Read of the Week


Dan Brown

Penguin Random House

Review: Karen Watkins

Fans of the Da Vinci Code will remember globetrotting Harvard symbologist Robert Langdon and will be thrilled with the fifth book in the series.

Origin is set in Spain and will surely do Spanish tourism a huge service.

It begins at the Guggenheim Museum in Bilbao. Langdon jets off to meet ex-student, Edmond Kirsch, who invites him and the world’s intelligentsia to what promises to be a ground-breaking presentation.

On the cusp of the quirky billionaire’s grand announcement, something goes horribly wrong and Langdon has a new mission to discover the late genius’s computer password, believed to hold the answers to the two philosophical questions that have been at the core of human inquiry: Where did we come from and where are we going?

This all takes up one third of the 456-page book, with the story being told, re-told and told some more in a variety of ways.

Along the way, Langdon picks up the Guggenheim’s director, Ambra Vidal, who is struggling with her love life and happens to be engaged to the prince of Spain whose father is dying.

There is also a likeable talking computer named Winston, designed by Kirsch, a cross between Siri and Batman’s butler.

About halfway through the book, the pace picks up as Langdon and company visit Barcelona.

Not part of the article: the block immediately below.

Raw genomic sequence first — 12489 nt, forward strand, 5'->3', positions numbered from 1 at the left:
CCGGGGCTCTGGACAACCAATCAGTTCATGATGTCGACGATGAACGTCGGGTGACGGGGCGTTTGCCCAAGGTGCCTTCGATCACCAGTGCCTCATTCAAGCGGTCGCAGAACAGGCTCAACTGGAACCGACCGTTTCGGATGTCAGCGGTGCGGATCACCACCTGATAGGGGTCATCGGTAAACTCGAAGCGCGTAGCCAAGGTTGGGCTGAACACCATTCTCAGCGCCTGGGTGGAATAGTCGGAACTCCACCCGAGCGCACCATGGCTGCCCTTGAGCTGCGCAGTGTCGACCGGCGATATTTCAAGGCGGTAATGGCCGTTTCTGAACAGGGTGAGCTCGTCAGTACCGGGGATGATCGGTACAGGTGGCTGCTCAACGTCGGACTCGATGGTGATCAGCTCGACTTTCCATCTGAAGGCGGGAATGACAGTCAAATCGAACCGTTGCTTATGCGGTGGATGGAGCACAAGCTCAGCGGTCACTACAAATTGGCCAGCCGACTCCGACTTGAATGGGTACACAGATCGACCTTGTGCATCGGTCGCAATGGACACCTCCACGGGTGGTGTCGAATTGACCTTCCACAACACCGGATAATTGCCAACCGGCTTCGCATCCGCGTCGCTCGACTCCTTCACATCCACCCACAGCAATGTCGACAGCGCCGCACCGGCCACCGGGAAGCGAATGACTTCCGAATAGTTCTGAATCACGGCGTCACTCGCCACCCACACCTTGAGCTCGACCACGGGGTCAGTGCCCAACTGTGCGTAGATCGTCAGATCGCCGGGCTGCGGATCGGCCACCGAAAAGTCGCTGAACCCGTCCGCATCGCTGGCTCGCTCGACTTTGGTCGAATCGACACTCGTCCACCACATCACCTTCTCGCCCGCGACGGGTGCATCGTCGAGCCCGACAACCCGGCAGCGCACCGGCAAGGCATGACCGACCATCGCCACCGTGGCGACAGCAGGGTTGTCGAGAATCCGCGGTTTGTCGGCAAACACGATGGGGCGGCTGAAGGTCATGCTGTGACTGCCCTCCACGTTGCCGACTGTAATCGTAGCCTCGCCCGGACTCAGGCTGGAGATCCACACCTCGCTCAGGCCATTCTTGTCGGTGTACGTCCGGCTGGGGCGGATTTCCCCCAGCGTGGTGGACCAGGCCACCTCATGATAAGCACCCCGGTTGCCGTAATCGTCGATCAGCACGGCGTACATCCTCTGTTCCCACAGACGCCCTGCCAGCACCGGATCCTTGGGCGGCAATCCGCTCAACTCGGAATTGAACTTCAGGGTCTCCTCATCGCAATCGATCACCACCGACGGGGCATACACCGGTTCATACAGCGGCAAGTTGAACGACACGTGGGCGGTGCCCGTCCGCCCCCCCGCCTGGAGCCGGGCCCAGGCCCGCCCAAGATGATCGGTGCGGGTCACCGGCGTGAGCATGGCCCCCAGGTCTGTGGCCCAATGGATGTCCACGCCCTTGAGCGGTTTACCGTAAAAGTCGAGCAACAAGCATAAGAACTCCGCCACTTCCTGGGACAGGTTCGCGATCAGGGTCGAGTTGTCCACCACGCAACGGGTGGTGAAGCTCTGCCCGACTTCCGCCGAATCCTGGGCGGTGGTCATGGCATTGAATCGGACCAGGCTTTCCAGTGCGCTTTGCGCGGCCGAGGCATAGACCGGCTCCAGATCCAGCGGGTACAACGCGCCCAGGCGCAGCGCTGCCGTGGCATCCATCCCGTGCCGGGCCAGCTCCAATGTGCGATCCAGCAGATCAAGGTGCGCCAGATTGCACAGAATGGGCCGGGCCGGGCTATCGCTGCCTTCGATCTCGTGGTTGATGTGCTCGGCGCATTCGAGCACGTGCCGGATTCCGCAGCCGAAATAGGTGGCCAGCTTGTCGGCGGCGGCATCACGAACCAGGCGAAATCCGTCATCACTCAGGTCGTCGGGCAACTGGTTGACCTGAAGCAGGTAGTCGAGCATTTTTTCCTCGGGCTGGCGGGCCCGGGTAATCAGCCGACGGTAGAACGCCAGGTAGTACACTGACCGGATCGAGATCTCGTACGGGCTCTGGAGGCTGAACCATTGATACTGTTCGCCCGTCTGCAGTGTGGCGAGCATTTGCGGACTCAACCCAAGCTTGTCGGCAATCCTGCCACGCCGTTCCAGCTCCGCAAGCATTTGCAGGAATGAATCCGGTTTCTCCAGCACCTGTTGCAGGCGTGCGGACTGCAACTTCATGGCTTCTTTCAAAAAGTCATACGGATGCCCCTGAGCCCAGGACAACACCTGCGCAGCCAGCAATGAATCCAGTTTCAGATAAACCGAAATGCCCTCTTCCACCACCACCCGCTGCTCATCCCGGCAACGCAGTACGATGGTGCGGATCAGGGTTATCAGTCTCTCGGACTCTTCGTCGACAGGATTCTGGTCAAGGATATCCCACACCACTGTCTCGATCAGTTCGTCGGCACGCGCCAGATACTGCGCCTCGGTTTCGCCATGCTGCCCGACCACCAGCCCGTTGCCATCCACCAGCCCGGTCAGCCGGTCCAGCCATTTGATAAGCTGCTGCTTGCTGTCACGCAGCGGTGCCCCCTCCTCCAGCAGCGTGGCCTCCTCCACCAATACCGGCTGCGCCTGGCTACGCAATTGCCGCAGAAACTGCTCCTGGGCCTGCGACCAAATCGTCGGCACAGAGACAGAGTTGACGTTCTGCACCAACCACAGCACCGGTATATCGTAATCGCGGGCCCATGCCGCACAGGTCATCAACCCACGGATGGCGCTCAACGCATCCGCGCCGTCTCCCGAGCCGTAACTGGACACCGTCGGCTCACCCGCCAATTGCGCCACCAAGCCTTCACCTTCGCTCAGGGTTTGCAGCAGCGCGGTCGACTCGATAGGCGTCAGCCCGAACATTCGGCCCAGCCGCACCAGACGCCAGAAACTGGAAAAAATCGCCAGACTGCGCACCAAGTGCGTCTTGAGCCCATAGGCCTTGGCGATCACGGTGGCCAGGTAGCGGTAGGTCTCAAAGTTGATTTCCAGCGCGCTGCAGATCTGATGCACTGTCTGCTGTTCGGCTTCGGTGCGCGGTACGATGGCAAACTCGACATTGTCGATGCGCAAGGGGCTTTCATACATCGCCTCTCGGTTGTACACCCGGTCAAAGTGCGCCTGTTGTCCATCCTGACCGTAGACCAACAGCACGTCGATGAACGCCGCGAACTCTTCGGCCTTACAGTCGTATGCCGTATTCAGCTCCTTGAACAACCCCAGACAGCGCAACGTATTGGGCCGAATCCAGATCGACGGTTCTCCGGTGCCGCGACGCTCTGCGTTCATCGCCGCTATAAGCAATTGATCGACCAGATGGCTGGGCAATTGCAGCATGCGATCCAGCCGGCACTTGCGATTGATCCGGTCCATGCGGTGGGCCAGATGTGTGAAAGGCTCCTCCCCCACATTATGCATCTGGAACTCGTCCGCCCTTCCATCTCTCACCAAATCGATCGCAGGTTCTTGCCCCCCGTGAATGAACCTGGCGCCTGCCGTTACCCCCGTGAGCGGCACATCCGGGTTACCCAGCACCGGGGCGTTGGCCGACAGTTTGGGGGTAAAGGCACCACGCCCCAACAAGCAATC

Brown does what he does best, taking readers to Sagrada Familia, Casa Mila and the Supercomputing Centre.

And the science and history are fascinating as he reveals the artistic style of Gaudi and Miró, and the literary nuances of William Blake and Friedrich Nietzsche.

Origin is entertaining in a grindingly slow way as it follows the Brown template of shady assassins with mysterious associations, female partners with their own complications, helicopter rides, a self-driving car and plenty of chapter-ending suspense.

After seven cracking plots, Brown’s skills show that he is a terrific storyteller, but there is more spectacle than substance to the ending in this latest thriller.

We are giving away a copy of Dan Brown’s Origin. To enter, SMS Origin with your name, surname and email address to 33258 before midnight on Sunday November 26. SMSes cost R1.50 each.